Despite Moore’s best efforts, though, fetal personhood has not been fully enshrined in Alabama law—at least, not yet. The Alabama legislature has tried and failed three times to pass some form of fetal personhood that would effectively criminalize abortion. And in November, Alabama voters will decide whether to amend their state constitution to recognize a “right to life.” Should the amendment pass, it would set Alabama up to immediately ban abortion should the U.S. Supreme Court ever overturn Roe v. Wade.
Where Moore’s FML makes the fetal personhood argument explicitly, the amicus brief filed last month by the American Association of Pro-Life Obstetricians and Gynecologists and the American College of Pediatricians through their attorneys at Liberty Counsel does so implicitly: via arguments that a fetus feels pain as early as eight weeks and that D and E abortions should be considered cruel and unusual punishment under the Eighth Amendment.
Liberty Counsel’s brief doesn’t call on the court to ignore Roe when considering the constitutionality of Alabama’s D and E ban outright. Instead it suggests ignoring Roe is the natural conclusion to recognizing the “humanity” of a fetus. That humanity, the brief argues, can be proven in the so-called science of fetal pain. The brief cites frequent anti-choice expert Dr. Colleen Malloy for the proposition that a fetus can feel pain around eight weeks. Malloy has provided testimony in support of various anti-choice bills in Congress and at the state level. In 2012, she provided testimony for the “District of Columbia Pain-Capable Unborn Child Protection Act.” In 2016, she testified at a Senate Judiciary Committee hearing on the “Pain-Capable Unborn Child Protection Act,” which would have banned abortion at 20 weeks, and the “Born-Alive Abortion Survivors Protection Act,” which propagated the myth that abortion results in the birth of live infants. Malloy also provided testimony in the U.S. District Court case Whole Woman’s Health v. Paxton, a lawsuit challenging the 2017 Texas law similar to Alabama’s that seeks to ban D and E procedures.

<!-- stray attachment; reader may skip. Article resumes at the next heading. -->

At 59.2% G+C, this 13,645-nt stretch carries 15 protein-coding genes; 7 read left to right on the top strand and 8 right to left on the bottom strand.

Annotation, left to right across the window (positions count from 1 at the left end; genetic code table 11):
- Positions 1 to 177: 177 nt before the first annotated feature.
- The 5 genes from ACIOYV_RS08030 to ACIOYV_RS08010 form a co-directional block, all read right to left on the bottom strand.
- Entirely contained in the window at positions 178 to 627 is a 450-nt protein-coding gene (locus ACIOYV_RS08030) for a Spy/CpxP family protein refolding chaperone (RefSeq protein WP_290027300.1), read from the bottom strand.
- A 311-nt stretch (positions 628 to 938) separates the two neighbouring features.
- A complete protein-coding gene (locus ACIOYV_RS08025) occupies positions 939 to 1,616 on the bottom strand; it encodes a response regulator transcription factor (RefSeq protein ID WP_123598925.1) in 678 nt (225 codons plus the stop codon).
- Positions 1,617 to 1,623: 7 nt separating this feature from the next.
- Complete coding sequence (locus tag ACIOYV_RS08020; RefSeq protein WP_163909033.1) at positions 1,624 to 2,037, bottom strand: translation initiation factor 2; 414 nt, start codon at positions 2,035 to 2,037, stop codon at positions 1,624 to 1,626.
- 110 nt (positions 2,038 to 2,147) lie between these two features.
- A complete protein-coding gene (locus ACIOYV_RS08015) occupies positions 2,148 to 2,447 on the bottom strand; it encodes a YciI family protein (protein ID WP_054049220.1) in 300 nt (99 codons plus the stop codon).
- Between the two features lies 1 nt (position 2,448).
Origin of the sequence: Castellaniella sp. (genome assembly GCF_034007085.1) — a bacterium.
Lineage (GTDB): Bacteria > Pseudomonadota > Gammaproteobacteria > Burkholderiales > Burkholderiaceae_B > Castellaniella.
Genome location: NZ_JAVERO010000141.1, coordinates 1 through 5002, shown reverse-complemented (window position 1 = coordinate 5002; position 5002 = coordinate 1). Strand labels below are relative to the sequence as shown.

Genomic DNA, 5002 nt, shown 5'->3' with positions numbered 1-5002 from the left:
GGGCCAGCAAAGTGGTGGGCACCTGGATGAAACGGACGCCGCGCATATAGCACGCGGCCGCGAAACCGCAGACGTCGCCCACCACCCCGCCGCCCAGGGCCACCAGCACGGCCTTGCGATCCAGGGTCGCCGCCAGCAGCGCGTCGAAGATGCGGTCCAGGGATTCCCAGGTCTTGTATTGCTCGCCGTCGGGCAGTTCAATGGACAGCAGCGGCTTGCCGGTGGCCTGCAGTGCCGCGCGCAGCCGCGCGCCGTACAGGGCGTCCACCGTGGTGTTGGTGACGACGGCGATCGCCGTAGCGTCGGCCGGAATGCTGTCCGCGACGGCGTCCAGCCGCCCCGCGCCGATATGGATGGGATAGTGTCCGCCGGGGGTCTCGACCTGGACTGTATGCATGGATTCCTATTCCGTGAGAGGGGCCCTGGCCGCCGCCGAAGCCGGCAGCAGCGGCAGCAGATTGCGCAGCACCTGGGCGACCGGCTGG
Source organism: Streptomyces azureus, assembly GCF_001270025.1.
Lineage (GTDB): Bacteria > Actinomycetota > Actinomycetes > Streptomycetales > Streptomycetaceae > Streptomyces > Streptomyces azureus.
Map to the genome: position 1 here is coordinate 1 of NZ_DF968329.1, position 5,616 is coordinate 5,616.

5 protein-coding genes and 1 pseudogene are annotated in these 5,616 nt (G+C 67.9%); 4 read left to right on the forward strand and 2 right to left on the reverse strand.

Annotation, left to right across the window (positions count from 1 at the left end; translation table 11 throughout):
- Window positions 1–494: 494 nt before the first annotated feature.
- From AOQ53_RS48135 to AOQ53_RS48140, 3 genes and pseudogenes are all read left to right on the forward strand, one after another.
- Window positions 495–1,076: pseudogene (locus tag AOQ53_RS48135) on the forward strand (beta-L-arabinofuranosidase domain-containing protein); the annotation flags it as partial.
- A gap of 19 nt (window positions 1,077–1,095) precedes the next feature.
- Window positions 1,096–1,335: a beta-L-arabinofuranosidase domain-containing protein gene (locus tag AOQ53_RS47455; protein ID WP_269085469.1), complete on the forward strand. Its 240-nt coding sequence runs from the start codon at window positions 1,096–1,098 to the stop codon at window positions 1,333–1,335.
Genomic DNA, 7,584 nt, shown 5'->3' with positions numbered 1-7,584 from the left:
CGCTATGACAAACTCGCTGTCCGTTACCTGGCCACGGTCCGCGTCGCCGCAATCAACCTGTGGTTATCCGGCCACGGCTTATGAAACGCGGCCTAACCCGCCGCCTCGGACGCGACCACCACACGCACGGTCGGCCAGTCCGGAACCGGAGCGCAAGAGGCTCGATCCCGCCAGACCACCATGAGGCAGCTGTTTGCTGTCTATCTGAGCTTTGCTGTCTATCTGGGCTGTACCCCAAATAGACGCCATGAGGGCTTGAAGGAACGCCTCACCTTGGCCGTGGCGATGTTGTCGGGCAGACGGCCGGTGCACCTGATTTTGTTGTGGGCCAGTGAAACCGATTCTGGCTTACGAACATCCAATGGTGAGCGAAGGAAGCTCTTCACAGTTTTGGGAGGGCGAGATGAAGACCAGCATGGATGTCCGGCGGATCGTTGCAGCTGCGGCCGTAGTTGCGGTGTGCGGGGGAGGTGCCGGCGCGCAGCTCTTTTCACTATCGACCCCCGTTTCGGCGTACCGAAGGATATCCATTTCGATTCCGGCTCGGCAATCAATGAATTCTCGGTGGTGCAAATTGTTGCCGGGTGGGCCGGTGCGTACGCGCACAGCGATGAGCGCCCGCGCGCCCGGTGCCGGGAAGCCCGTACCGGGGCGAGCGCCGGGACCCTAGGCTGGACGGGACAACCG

Here, Liberty Counsel uses Malloy’s research to argue “feeling pain” is the same thing as “being alive.”
“The humanity of the unborn child is well-accepted by scientists who have determined that the unborn child ‘is not an inert being,’ akin to the larval stage of insects, but ‘an active and dynamic creature’, responding and even adapting to conditions inside and outside the mother’s body as it readies itself for life in the particular world it will soon enter,” the brief says.
Having established the notion of humanity being tied to “feeling pain,” the brief pivots to constitutional prohibitions on cruel and unusual punishment and argues that “dismemberment” in a D and E should therefore be considered cruel and unusual.
The argument is nothing but sophistry. The proposition that a fetus “feels” pain like anti-choice advocates claim is just not supported by science. The rhetorical purpose of that argument in this brief is to try and create a transition from pain to punishment and to equate the most common form of second-trimester abortion with state execution.
At this point, the Eleventh Circuit has not yet scheduled arguments in the case. And it’s hard to pinpoint how much influence amicus briefs like the ones submitted by FML and Liberty Counsel have on judges. But even if the judges disregard the briefs entirely, they remain part of the totality of arguments before the Eleventh Circuit. This means they can become part of the totality of the legal reasoning and find their way into the court’s decision on the law’s constitutionality when one is made. That makes their advocacy role in litigation undeniable.